WrestleKingdom 10 won Event Of The Year with good reason, but it wasn’t the only incredible wrestling show of 2016. The two runners up were pretty amazing, too.
Runner-Up #1: NXT TakeOver: Dallas
NXT TakeOver: Dallas took second place for so many reasons. Obviously, the debut of Shinsuke Nakamura in WWE was the big story coming out of this show, and he and Sami Zayn put on one of the best matches the wrestling world saw in 2016. Nakamura, who we never thought we’d see in WWE, made his presence felt with his overwhelming charisma and strong style in-ring ability, and the WWE Universe fell in love.
The show also saw the ascension of Asuka to the top of NXT’s Women’s Division. She and Bayley faced off for the NXT Women’s Title, and Asuka took the championship from NXT’s sweetheart. She has held the title ever since, and there’s been no one that can seem to stop her.
The Revival captured tag team gold when they defeated American Alpha for the NXT Tag Team Titles, and Austin Aries had his first match in NXT, defeating Baron Corbin.
In the main event, which turned out to be a bit disappointing, Finn Bálor retained his NXT Title by defeating Samoa Joe. The reason I say it was disappointing is because the flow of the bout was completely destroyed by Samoa Joe getting busted open early on and WWE doctors coming in to stop the action to check on him umpteen times. No one was happy about that. It really destroyed what could have been a really good match.
Despite the issues during the main event, NXT TakeOver: Dallas was the best show of WWE’s WrestleMania 32 weekend. It easily outshone Mania itself, and it saw the debut of new headliners for the brand and final matches for some stars that would head up to the main roster.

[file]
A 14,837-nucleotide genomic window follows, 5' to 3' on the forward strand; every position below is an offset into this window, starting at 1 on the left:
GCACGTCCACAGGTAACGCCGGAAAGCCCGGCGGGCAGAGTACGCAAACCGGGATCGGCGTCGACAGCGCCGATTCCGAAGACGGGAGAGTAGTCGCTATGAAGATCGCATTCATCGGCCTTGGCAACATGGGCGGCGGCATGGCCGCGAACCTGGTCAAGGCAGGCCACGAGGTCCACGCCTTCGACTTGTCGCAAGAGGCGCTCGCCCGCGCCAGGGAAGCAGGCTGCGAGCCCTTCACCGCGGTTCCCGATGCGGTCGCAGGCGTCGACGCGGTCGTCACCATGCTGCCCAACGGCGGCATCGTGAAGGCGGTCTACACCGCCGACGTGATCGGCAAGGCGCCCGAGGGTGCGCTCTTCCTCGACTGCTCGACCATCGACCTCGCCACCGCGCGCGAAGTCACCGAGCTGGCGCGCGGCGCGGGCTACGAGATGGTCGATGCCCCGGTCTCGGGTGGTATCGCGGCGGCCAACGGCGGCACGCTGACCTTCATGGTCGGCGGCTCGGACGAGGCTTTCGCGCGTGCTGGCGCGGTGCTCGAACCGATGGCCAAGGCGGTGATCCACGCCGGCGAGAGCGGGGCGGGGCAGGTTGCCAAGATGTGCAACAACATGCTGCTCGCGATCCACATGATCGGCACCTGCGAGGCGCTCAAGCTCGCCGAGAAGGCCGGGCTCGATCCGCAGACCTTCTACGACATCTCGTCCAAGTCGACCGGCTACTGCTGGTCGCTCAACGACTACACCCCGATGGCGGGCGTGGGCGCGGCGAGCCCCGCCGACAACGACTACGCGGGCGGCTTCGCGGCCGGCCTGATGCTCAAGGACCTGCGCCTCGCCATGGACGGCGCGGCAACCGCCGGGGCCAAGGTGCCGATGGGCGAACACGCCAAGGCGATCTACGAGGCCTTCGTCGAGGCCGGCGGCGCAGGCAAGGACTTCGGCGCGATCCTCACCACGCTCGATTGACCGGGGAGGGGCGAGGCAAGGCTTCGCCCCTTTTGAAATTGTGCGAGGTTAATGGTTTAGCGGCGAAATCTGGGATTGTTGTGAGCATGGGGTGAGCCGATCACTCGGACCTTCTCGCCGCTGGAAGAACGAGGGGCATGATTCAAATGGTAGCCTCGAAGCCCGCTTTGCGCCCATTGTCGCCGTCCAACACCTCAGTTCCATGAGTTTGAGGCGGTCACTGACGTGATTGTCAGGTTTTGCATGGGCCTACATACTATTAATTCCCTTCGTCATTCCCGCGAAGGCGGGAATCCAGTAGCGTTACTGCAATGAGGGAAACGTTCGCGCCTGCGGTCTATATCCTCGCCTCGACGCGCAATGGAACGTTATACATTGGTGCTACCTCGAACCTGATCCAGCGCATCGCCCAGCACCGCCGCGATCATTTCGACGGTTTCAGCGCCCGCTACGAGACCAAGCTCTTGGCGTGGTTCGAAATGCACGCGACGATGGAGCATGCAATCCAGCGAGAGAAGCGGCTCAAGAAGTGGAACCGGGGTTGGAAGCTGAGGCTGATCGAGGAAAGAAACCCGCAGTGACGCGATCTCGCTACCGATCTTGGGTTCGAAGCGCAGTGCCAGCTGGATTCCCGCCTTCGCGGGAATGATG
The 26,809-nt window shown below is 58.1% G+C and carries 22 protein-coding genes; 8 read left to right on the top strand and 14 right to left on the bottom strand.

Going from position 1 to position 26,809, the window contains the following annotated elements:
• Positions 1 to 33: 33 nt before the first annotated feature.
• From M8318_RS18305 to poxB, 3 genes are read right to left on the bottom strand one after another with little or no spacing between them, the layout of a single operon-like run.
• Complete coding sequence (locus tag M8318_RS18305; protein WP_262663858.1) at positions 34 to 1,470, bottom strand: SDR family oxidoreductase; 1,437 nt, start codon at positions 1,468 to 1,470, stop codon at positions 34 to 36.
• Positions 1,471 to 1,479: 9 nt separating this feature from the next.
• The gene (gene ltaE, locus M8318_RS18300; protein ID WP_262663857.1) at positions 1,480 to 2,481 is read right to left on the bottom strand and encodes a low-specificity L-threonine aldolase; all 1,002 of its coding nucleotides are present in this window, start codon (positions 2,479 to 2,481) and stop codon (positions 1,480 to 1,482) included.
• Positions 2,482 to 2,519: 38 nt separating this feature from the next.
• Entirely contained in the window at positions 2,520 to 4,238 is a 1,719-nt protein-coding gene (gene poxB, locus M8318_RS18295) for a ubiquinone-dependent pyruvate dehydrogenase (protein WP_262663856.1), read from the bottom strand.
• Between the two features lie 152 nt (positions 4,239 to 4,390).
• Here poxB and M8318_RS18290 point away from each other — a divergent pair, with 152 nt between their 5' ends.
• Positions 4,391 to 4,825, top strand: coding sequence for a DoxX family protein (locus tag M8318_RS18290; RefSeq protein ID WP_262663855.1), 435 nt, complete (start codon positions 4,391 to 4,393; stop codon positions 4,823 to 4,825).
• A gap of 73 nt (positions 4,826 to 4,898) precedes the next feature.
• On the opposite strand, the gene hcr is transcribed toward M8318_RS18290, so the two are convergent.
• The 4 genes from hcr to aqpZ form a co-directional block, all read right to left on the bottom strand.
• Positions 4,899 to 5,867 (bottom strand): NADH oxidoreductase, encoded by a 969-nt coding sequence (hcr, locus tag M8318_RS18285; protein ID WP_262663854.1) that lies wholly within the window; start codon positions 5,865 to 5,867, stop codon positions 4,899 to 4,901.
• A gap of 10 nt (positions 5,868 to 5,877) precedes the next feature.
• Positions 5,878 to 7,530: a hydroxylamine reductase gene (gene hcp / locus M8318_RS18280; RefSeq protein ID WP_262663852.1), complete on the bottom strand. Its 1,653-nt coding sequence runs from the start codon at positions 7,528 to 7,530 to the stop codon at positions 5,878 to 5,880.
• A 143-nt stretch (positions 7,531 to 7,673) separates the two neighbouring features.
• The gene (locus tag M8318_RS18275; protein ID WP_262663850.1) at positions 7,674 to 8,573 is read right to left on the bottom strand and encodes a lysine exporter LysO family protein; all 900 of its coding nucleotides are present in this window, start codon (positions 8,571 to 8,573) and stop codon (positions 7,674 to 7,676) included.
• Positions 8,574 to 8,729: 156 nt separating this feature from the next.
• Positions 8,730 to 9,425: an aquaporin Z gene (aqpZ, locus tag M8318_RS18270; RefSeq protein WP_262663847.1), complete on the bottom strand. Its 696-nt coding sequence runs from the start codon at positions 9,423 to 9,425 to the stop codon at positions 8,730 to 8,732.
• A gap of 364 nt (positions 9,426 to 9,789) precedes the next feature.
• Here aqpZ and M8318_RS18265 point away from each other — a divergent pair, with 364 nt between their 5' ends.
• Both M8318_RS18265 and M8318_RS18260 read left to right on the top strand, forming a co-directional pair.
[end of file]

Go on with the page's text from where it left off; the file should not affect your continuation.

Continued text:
Runner-Up #2: The WWE Cruiserweight Classic
In something many thought we’d never see in WWE, the promotion brought together some of the best cruiserweights in the world of professional wrestling to put on the Cruiserweight Classic. The tournament ran from June to September, and needless to say, it was a wild success.
The tournament kicked off with 32 top stars from around the world, and it produced some amazing matches. One of the best of the entire tournament was Kota Ibushi facing off against Cedric Alexander. The match would see Alexander lose, but his performance basically guaranteed him a WWE contract.
With international stars like Ibushi, Zack Sabre Jr, Akira Tozawa, Gran Metalik, and Noam Dar joining indie favorites Johnny Gargano, TJ Perkins, and Tommaso Ciampa and returning favorites like Brian Kendrick and Tajari, this tournament was one of the highlights of wrestling in 2016. It would give birth to a new division in WWE and a new championship.
TJ Perkins outlasted everyone and became the WWE Cruiserweight Champion. The Cruiserweight Division would go on to debut on RAW and eventually get their own show on WWE Network in 205 Live. Competitors from the CWC would get WWE contracts, and amazingly talented wrestlers from across the globe would have the opportunity to compete on pro wrestling’s biggest stage.